The biggest disappointment is that it is looking unlikely that I’ll be able to go to the UK when we had planned. Before all this kicked off, we’d booked to go to Manchester & Liverpool, to see my mum, and we had tickets to see Bill Bailey on Saturday evening, and Elbow on Sunday evening. With the date of the chemo we thought I’d be recovered enough from nausea etc to get to the UK. However, Sonia erxplained that, although the physical symptoms of nausea might be better, a week after the chemo session is when one’s immunity is at its lowest, so going on an aeroplane, with all its recycled air, then going to places where there are crowds of people, all with their own particular microbes really might not be the best idea. We’ll check with the doctor on Thursday, before my first session, but it looks like Mr FD will be going by himself. My brother is also going to Bill Bailey, and we hope that we can find someone else who would like to go, both to the comedy and to the Elbow concert. Ah well.

ANYWAY: I managed to leave a few Ninja Notes around the hospital, (and the supermarket, as we went shopping too) and as I’m back there today, I’ll leave some more.

Here is today’s challenge:


Any deal you come across today – go ahead and hand it to someone else. We’re not just talking old BOGOF-type deals: even if it’s just a bottled drink with 25% extra, go and give the whole bottle away. Whatever’s freely given to you, share it with someone else. It’s just a picture showing that everything God’s given you is yours to give on.

GREEN: If money’s tight, check around the house. Got two copies of the same book? Chairs you don’t need? Some extra biscuits? Upload a pic to your social networks and offer to give it away (and throw in the hashtag #40acts).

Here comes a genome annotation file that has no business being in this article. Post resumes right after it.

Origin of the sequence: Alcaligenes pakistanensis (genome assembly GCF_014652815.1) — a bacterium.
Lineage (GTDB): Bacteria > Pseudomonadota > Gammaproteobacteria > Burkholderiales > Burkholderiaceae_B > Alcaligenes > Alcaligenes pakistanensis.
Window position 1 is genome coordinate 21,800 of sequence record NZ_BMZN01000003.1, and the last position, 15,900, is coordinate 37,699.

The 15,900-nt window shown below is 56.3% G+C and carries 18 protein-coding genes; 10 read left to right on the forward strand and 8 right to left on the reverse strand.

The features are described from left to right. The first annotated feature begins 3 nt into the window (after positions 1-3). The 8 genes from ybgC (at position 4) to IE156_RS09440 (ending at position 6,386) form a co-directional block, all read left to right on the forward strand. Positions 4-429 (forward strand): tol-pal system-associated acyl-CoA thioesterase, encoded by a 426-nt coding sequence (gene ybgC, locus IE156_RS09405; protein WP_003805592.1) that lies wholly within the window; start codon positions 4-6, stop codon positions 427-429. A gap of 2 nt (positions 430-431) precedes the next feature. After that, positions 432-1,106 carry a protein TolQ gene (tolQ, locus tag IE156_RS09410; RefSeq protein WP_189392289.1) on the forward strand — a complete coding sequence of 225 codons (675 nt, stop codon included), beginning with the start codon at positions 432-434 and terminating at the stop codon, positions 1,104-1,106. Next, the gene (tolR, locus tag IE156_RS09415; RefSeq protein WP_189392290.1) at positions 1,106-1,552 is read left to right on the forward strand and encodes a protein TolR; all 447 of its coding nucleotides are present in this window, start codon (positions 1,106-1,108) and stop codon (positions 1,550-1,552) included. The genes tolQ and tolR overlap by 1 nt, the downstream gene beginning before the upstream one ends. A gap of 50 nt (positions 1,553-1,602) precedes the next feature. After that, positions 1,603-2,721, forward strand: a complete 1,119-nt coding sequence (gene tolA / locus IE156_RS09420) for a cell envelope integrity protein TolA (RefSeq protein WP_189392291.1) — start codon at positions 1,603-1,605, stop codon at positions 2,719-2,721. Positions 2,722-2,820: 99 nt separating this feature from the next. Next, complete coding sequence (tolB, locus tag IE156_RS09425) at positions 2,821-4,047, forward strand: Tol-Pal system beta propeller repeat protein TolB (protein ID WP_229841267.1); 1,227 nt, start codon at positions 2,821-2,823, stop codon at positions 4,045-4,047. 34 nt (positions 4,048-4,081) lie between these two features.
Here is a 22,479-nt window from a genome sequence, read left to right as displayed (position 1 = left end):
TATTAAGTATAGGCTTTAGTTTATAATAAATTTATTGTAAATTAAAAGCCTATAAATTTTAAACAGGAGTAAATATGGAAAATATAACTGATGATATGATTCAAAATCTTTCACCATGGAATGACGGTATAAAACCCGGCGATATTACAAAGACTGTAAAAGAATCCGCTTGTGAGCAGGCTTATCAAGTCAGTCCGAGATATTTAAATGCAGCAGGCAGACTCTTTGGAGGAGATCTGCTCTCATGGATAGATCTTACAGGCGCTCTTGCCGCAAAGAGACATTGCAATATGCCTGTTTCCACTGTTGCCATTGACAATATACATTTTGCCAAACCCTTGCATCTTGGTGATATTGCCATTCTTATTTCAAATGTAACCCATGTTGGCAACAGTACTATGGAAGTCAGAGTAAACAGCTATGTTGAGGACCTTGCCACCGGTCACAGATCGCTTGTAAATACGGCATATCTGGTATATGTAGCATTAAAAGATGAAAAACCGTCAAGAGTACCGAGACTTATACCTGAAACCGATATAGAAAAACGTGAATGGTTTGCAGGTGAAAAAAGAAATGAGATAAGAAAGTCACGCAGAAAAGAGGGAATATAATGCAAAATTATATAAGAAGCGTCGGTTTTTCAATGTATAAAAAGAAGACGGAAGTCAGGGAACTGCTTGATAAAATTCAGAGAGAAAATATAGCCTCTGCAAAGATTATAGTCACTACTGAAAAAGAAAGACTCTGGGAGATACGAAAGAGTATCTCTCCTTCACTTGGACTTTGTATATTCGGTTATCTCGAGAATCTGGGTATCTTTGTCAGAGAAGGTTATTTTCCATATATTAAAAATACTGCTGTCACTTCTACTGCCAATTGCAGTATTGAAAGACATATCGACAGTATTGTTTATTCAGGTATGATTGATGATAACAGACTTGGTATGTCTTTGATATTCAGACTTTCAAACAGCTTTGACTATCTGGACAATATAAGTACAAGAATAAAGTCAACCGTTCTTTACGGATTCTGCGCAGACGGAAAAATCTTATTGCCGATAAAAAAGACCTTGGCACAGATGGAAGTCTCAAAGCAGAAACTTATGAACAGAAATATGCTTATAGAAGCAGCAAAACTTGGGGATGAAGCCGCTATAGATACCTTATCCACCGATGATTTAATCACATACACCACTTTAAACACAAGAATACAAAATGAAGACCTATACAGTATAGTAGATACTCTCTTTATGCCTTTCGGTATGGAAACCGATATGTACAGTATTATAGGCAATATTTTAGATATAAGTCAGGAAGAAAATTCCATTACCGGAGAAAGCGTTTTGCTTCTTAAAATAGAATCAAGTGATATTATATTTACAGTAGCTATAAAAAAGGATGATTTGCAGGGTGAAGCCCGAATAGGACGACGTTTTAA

AMBER: Got a loyalty card? Give your carefully collected points away to someone else. Or use them to buy someone something nice to give away. (If I’d known, I could have used my Yves Rocher loyalty points, but I used them up yesterday!)

RED: Boost a local business. Put some cash behind the till at your local coffee shop or café.

Here’s the full meditation

I’m not sure about how I will carry this out – Money is a bit tight here in Dormouse Towers, but I think I can run to spending something…Maybe I will give 10€ to the hospital coffee shop to pay for some people’s coffee…I fear I will struggle to explain what I’m doing to the person behind the counter, and that they may think I am a bit odd, but I can try. I suppose I start to get a bit suspicious that the person behind the counter might pocket the 10€ for themselves, which isn’t very trusting of me, but I guess that, if they do that, then they need the money. If I pray that God will bless the recipient, then he will do so – whether they have received by fair means or foul!

Part of the meditation reads:

Something special happens when we are generous with what we’re given. Being irredeemably Anglican, my friend calls generous gifts, large or small, “sacraments of the heart”.

We both agreed that there is something compelling and transformative about such generosity. Like the young boy who entrusted his bread and fish to Jesus: what else was shared, what else happened in heart and hand that day? In that wonderful story we are told that Jesus took, blessed, broke and gave bread to his disciples – and they in turn gave to a hungry people what they had received. What was given to them.